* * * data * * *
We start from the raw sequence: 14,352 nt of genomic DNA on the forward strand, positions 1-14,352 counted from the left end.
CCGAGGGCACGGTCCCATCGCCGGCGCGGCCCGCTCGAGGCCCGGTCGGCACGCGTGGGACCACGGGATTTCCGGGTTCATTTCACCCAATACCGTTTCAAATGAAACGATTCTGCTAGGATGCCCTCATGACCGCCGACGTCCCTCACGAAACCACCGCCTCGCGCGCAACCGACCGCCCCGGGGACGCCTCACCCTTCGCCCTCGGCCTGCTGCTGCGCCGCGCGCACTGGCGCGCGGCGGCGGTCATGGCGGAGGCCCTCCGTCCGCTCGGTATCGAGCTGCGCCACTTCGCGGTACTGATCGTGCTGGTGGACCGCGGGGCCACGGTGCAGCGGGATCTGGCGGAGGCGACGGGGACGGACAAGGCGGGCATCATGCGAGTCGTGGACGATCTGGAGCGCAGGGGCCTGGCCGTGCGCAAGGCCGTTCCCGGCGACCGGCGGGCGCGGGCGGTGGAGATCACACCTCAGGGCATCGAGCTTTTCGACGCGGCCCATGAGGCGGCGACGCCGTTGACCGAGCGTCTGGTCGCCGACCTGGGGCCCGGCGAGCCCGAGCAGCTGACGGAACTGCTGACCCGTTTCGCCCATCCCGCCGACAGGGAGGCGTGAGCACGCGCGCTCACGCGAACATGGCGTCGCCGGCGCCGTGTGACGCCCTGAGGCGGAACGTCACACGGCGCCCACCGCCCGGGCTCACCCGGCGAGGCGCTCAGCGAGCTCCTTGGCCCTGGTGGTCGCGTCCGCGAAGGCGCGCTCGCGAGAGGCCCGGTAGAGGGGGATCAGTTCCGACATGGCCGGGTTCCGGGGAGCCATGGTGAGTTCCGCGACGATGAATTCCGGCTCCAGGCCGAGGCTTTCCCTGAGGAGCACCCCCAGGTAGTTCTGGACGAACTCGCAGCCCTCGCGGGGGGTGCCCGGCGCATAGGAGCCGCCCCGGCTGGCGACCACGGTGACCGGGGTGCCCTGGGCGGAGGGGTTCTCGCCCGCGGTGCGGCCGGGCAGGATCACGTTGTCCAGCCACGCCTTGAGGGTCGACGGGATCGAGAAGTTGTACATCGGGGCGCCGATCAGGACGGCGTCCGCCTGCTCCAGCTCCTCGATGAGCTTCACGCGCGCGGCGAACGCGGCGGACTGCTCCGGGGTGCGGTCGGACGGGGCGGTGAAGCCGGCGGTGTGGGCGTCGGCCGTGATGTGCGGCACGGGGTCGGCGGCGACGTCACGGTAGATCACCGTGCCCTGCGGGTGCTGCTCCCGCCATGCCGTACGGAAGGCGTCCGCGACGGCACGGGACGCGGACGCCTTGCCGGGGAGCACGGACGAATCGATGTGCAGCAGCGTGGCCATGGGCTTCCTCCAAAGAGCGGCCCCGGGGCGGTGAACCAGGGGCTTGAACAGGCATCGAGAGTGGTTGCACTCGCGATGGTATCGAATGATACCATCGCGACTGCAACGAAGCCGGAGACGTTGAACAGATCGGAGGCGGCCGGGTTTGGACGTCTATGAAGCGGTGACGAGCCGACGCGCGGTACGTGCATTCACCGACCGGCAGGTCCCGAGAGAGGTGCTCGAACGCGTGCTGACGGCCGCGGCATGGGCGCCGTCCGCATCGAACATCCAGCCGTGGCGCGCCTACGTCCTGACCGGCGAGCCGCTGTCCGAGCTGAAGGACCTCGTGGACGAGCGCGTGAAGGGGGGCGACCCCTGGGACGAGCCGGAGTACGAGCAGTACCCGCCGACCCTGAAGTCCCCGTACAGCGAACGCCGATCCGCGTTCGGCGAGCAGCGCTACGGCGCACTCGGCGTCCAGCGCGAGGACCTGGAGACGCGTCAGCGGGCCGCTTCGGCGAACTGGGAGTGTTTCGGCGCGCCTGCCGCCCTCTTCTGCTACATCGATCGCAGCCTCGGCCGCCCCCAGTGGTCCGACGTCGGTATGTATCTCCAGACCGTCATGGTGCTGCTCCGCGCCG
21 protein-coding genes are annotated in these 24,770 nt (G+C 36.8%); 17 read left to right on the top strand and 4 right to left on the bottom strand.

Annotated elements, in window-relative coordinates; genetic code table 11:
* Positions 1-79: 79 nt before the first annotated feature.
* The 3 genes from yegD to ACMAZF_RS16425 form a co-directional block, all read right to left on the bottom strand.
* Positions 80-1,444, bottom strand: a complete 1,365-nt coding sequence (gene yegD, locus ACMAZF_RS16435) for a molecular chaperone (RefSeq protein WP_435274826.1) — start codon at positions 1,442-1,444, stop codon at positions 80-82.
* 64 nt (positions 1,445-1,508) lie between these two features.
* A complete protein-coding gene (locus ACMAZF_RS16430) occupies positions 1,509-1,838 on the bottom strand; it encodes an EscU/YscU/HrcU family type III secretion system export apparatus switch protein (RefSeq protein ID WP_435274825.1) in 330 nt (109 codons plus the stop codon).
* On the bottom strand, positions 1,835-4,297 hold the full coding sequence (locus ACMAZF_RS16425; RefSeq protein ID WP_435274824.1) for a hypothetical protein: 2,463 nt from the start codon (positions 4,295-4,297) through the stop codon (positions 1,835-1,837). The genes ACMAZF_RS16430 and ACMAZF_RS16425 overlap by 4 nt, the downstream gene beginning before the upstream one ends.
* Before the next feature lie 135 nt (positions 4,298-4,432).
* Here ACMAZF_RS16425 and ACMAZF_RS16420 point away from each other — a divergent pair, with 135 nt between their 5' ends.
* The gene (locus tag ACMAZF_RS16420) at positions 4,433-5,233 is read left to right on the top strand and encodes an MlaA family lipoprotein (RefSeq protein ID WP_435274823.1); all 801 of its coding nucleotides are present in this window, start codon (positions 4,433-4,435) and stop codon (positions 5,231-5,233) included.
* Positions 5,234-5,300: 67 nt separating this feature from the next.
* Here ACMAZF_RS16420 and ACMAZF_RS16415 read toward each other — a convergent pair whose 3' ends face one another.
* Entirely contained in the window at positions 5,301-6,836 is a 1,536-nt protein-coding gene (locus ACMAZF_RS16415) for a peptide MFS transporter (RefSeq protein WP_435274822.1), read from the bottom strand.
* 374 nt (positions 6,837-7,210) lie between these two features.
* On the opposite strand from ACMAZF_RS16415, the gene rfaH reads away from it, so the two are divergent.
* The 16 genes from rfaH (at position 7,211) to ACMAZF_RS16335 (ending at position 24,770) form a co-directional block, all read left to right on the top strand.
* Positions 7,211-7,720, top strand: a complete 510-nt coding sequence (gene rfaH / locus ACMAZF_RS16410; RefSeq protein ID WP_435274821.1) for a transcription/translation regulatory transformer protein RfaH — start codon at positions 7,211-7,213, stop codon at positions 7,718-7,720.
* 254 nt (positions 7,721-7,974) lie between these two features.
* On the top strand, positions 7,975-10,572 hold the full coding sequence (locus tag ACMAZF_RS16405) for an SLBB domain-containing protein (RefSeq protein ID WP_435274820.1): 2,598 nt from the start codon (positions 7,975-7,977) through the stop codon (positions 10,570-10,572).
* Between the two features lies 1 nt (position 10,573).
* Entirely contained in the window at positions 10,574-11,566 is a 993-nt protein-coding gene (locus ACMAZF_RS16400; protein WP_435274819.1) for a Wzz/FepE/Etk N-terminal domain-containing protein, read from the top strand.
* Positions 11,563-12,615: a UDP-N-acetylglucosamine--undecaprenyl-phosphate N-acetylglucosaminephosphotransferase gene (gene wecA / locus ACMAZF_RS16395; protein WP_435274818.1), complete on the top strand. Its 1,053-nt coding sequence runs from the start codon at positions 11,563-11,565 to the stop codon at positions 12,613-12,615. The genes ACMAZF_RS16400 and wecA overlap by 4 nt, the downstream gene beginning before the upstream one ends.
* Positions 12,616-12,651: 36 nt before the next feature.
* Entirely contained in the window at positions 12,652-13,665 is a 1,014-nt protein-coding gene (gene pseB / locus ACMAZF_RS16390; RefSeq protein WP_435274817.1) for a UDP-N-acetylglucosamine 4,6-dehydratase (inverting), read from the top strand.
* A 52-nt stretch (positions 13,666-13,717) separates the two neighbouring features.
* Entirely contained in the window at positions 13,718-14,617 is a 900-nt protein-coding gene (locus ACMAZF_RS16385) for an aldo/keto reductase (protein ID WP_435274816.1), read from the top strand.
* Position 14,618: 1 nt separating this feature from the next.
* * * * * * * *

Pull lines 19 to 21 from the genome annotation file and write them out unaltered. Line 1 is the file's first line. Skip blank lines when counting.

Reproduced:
* The 16 genes from rfaH (at position 7,211) to ACMAZF_RS16335 (ending at position 24,770) form a co-directional block, all read left to right on the top strand.
* Positions 7,211-7,720, top strand: a complete 510-nt coding sequence (gene rfaH / locus ACMAZF_RS16410; RefSeq protein ID WP_435274821.1) for a transcription/translation regulatory transformer protein RfaH — start codon at positions 7,211-7,213, stop codon at positions 7,718-7,720.
* 254 nt (positions 7,721-7,974) lie between these two features.